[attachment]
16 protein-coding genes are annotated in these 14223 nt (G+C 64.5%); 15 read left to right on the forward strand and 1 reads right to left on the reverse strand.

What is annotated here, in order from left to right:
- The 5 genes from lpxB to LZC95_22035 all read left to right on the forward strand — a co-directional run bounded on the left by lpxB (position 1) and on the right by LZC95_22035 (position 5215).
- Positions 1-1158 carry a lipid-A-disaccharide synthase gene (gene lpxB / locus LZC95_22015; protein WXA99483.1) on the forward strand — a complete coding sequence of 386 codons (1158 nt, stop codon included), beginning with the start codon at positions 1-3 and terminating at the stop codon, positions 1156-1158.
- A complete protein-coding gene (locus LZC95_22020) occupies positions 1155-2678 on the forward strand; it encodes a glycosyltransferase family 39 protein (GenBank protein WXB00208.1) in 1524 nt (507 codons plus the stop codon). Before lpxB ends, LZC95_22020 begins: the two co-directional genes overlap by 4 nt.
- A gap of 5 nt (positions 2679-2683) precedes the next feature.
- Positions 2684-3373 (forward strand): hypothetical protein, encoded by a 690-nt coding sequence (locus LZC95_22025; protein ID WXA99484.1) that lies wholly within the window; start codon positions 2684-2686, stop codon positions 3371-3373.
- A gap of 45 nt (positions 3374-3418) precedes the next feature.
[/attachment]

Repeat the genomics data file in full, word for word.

16 protein-coding genes are annotated in these 14223 nt (G+C 64.5%); 15 read left to right on the forward strand and 1 reads right to left on the reverse strand.

What is annotated here, in order from left to right:
- The 5 genes from lpxB to LZC95_22035 all read left to right on the forward strand — a co-directional run bounded on the left by lpxB (position 1) and on the right by LZC95_22035 (position 5215).
- Positions 1-1158 carry a lipid-A-disaccharide synthase gene (gene lpxB / locus LZC95_22015; protein WXA99483.1) on the forward strand — a complete coding sequence of 386 codons (1158 nt, stop codon included), beginning with the start codon at positions 1-3 and terminating at the stop codon, positions 1156-1158.
- A complete protein-coding gene (locus LZC95_22020) occupies positions 1155-2678 on the forward strand; it encodes a glycosyltransferase family 39 protein (GenBank protein WXB00208.1) in 1524 nt (507 codons plus the stop codon). Before lpxB ends, LZC95_22020 begins: the two co-directional genes overlap by 4 nt.
- A gap of 5 nt (positions 2679-2683) precedes the next feature.
- Positions 2684-3373 (forward strand): hypothetical protein, encoded by a 690-nt coding sequence (locus LZC95_22025; protein ID WXA99484.1) that lies wholly within the window; start codon positions 2684-2686, stop codon positions 3371-3373.
- A gap of 45 nt (positions 3374-3418) precedes the next feature.